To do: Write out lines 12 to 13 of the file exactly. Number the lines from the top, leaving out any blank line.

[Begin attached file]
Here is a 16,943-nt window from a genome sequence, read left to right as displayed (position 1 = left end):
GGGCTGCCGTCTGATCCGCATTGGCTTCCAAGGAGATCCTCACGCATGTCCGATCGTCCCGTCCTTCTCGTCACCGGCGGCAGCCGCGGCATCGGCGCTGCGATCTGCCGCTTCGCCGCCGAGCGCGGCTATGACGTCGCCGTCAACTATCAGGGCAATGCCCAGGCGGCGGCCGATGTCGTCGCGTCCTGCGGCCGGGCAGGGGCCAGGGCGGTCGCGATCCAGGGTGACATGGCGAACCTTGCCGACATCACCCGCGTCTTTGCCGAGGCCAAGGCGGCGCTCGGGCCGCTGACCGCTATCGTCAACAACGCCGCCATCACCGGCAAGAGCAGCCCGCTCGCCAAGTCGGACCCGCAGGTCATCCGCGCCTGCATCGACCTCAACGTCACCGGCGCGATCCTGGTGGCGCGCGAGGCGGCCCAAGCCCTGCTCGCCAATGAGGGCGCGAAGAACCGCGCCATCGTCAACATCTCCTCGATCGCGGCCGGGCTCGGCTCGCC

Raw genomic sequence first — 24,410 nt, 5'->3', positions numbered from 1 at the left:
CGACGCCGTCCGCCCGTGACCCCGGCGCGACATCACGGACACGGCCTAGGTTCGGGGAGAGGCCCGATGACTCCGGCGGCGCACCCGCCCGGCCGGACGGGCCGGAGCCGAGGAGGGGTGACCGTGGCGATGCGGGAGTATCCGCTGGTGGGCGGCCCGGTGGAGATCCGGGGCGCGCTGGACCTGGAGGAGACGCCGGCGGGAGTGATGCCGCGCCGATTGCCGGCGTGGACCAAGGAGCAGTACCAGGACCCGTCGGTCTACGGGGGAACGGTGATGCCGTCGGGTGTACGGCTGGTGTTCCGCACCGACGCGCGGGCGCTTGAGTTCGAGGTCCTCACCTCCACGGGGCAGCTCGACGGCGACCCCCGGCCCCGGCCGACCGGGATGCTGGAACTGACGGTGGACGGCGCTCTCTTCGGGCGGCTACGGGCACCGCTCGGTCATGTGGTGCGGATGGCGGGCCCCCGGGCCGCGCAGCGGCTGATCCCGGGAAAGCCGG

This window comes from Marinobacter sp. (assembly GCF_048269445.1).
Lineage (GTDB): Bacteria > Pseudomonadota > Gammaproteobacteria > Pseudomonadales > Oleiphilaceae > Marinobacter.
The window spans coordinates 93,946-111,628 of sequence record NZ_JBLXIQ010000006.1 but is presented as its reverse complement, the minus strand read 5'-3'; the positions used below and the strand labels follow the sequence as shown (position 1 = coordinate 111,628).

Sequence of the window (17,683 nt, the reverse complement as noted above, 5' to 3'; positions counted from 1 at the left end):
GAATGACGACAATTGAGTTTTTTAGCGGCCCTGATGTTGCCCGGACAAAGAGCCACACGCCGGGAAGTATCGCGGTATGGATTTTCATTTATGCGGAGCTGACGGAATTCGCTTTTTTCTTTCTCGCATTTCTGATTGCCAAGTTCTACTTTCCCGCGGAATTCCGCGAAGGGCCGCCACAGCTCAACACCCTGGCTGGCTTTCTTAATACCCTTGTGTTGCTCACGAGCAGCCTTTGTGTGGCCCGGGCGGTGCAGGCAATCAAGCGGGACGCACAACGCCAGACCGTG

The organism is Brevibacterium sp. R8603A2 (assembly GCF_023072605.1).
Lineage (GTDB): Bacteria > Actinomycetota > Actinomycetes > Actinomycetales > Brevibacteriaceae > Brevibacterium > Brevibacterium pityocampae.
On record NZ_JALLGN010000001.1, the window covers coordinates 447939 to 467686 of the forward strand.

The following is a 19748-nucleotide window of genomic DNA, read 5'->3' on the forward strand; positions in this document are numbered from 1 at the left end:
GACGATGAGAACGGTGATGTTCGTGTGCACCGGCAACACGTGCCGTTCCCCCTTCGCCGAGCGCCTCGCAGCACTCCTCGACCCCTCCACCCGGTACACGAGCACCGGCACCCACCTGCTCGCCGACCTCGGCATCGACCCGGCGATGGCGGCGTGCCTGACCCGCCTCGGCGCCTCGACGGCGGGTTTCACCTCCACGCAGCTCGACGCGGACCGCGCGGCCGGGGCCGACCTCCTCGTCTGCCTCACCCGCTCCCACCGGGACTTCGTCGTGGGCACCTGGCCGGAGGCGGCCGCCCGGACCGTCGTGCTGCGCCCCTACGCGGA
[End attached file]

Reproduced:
On record NZ_JALLGN010000001.1, the window covers coordinates 447939 to 467686 of the forward strand.

The following is a 19748-nucleotide window of genomic DNA, read 5'->3' on the forward strand; positions in this document are numbered from 1 at the left end: